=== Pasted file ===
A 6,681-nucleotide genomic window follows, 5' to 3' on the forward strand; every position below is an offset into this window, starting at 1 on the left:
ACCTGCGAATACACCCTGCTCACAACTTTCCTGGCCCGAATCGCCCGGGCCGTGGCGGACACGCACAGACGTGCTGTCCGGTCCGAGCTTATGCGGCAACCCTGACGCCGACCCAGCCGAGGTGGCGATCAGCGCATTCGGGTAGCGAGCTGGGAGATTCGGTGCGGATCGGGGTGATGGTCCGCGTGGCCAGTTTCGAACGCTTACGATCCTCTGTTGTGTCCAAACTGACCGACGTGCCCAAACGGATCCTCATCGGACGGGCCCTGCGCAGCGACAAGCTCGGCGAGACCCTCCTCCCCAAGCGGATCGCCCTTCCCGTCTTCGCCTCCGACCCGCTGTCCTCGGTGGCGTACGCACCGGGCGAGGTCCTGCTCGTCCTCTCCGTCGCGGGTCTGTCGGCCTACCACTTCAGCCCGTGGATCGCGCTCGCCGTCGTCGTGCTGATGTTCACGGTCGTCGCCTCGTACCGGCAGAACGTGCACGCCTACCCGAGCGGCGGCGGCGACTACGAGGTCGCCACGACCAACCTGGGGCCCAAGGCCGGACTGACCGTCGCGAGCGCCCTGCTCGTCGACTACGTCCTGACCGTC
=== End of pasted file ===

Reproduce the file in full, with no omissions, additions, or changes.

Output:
A 6,681-nucleotide genomic window follows, 5' to 3' on the forward strand; every position below is an offset into this window, starting at 1 on the left:
ACCTGCGAATACACCCTGCTCACAACTTTCCTGGCCCGAATCGCCCGGGCCGTGGCGGACACGCACAGACGTGCTGTCCGGTCCGAGCTTATGCGGCAACCCTGACGCCGACCCAGCCGAGGTGGCGATCAGCGCATTCGGGTAGCGAGCTGGGAGATTCGGTGCGGATCGGGGTGATGGTCCGCGTGGCCAGTTTCGAACGCTTACGATCCTCTGTTGTGTCCAAACTGACCGACGTGCCCAAACGGATCCTCATCGGACGGGCCCTGCGCAGCGACAAGCTCGGCGAGACCCTCCTCCCCAAGCGGATCGCCCTTCCCGTCTTCGCCTCCGACCCGCTGTCCTCGGTGGCGTACGCACCGGGCGAGGTCCTGCTCGTCCTCTCCGTCGCGGGTCTGTCGGCCTACCACTTCAGCCCGTGGATCGCGCTCGCCGTCGTCGTGCTGATGTTCACGGTCGTCGCCTCGTACCGGCAGAACGTGCACGCCTACCCGAGCGGCGGCGGCGACTACGAGGTCGCCACGACCAACCTGGGGCCCAAGGCCGGACTGACCGTCGCGAGCGCCCTGCTCGTCGACTACGTCCTGACCGTC